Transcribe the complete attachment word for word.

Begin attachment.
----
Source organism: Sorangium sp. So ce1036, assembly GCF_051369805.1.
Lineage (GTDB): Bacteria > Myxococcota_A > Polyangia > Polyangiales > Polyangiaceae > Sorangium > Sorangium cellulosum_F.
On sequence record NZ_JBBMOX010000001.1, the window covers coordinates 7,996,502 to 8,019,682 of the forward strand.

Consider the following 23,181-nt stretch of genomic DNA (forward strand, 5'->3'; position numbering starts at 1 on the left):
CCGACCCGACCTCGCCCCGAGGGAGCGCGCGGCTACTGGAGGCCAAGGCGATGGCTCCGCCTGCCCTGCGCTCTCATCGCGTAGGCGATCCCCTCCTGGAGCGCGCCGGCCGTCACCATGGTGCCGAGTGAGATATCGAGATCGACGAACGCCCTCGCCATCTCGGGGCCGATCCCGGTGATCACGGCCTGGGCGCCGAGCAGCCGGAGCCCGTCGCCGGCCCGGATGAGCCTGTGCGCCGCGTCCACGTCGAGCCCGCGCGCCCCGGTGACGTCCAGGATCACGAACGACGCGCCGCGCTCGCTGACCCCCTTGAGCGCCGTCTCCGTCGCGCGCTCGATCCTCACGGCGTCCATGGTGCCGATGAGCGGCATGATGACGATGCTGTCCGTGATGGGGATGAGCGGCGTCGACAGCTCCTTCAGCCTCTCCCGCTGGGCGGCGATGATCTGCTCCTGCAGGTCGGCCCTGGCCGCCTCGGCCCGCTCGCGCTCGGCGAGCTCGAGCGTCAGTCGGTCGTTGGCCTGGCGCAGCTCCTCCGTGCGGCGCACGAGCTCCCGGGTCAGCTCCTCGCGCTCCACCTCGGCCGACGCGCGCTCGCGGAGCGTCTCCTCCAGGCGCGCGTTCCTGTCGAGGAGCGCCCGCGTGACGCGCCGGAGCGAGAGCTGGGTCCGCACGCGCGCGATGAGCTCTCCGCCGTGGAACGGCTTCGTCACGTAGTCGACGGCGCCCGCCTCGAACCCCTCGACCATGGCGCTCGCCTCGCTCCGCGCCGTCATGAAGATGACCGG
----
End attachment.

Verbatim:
Source organism: Sorangium sp. So ce1036, assembly GCF_051369805.1.
Lineage (GTDB): Bacteria > Myxococcota_A > Polyangia > Polyangiales > Polyangiaceae > Sorangium > Sorangium cellulosum_F.
On sequence record NZ_JBBMOX010000001.1, the window covers coordinates 7,996,502 to 8,019,682 of the forward strand.

Consider the following 23,181-nt stretch of genomic DNA (forward strand, 5'->3'; position numbering starts at 1 on the left):
CCGACCCGACCTCGCCCCGAGGGAGCGCGCGGCTACTGGAGGCCAAGGCGATGGCTCCGCCTGCCCTGCGCTCTCATCGCGTAGGCGATCCCCTCCTGGAGCGCGCCGGCCGTCACCATGGTGCCGAGTGAGATATCGAGATCGACGAACGCCCTCGCCATCTCGGGGCCGATCCCGGTGATCACGGCCTGGGCGCCGAGCAGCCGGAGCCCGTCGCCGGCCCGGATGAGCCTGTGCGCCGCGTCCACGTCGAGCCCGCGCGCCCCGGTGACGTCCAGGATCACGAACGACGCGCCGCGCTCGCTGACCCCCTTGAGCGCCGTCTCCGTCGCGCGCTCGATCCTCACGGCGTCCATGGTGCCGATGAGCGGCATGATGACGATGCTGTCCGTGATGGGGATGAGCGGCGTCGACAGCTCCTTCAGCCTCTCCCGCTGGGCGGCGATGATCTGCTCCTGCAGGTCGGCCCTGGCCGCCTCGGCCCGCTCGCGCTCGGCGAGCTCGAGCGTCAGTCGGTCGTTGGCCTGGCGCAGCTCCTCCGTGCGGCGCACGAGCTCCCGGGTCAGCTCCTCGCGCTCCACCTCGGCCGACGCGCGCTCGCGGAGCGTCTCCTCCAGGCGCGCGTTCCTGTCGAGGAGCGCCCGCGTGACGCGCCGGAGCGAGAGCTGGGTCCGCACGCGCGCGATGAGCTCTCCGCCGTGGAACGGCTTCGTCACGTAGTCGACGGCGCCCGCCTCGAACCCCTCGACCATGGCGCTCGCCTCGCTCCGCGCCGTCATGAAGATGACCGG